21 May Our Civil Partnership
On Thursday, after fourteen years of being together, Jon and I signed a civil partnership. It was just us and our two beautiful friends Laura and Jim as witnesses.
I awoke at 4.30 with the dawn, went out for a walk above our house, listening to the raucous chatter of the ravens, watching the clouds turn from pink to white. I passed a a foal, just been born, still in the sac, it’s mother licking their back.
I walked down through the fields and picked a bunch of buttercups for my bouquet. Returned home and made tea. The house still asleep, I took a shower and pinned my hair up with two vintage crescent moons I had forgotten I had until finding them in my jewellery box that morning. I tied the buttercups to my bouquet of peonies, orange tulips and wild daisies.
Jon and the kids slowly descended to make breakfast and prepare fors school. Our neighbour Tess knocked on the door and presented us with a gift of two hand thrown mugs painted with colours of the sea.
At the very last minute, before we left the house, so as to to avoid buttery hands and snotty noses hugging my legs, I pulled my dress on, a £95 linen piece from &OtherStories in a soft fawn colour with a square neckline which I know I will wear many more times.
We walked the boys to school, kissing them goodbye, oblivious to our day ahead or why I had a huge bouquet of flowers in my basket. Mama likes flowers, she often carries them.
At the train station we bump into our dear friend, we will be celebrating with him and his family this weekend. He hugs us and makes a joke about throwing ourselves onto the tracks to avoid having to go through with it.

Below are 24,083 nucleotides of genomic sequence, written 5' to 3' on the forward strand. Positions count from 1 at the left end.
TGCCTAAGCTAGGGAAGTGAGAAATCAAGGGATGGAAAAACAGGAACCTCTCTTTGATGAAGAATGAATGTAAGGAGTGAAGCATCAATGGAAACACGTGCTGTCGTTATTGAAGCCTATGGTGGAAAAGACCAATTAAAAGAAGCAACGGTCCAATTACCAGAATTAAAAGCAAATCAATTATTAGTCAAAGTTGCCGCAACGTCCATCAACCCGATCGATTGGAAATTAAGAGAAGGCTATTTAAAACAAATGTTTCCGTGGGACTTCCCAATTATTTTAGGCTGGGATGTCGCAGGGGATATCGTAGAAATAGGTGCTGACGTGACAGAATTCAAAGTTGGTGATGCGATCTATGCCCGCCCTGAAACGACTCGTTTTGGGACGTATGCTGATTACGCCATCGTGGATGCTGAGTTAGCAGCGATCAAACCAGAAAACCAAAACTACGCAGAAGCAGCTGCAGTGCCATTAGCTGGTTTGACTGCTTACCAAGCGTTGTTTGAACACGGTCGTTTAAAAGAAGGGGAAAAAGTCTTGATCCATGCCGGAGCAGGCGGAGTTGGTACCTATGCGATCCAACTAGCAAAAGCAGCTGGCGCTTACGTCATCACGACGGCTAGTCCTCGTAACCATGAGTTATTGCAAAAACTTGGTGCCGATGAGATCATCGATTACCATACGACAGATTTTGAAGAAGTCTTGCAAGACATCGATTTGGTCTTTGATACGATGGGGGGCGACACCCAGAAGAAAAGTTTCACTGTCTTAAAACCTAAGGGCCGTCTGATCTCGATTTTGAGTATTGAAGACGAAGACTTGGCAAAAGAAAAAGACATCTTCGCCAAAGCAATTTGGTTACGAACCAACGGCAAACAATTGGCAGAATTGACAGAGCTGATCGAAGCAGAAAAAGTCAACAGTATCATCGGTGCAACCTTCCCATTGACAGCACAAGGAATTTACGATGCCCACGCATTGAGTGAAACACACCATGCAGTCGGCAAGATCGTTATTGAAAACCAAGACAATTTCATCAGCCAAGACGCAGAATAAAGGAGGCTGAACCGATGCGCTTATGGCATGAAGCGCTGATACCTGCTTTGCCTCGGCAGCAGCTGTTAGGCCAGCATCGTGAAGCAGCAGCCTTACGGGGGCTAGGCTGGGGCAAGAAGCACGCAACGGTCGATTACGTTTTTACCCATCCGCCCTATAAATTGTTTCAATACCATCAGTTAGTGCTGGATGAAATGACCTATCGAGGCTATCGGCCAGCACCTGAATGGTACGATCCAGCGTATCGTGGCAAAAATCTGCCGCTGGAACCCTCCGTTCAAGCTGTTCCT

As we wait on the platform for our train to Halifax we discuss why we’re doing it.
What does it mean to us? Why now? Why a civil partnership and not a wedding?
So, I’ll try and break it down here.
Around eight years ago we started floating the idea of having a party to celebrate our time together. Jon even went to the extent of greeting me in the kitchen one day after work, a table laden with food and candles, Talking Heads playing and presenting me with a simple silver ring. People used the word ‘engaged’ and ‘fiancee’ but it never sat comfortably with either of us.
We knew we wanted to celebrate our story and all the people we love and it seemed like a ‘wedding’ was the way people usually went about it. We decided we would throw a party, but not do the legal bit.
Life happened, we lost our first baby Alma, we had our second child Gryffin, we moved from Manchester to Hebden Bridge. Eventually, we decided to refocus and have a ‘wedding’ party in an old converted chapel nearby. Then I discovered I was pregnant again and the due date was two weeks after the wedding party. So we adjourned.
We set another date, for Summer 2020. And then 2020 happened. But we thought it would be over soon, so we adjourned again for 2021.
2020 turned into 2021 and it just didn’t feel like anything was changing fast. So we canceled. We were exhausted, there didn’t seem much to celebrate as the world burned around us.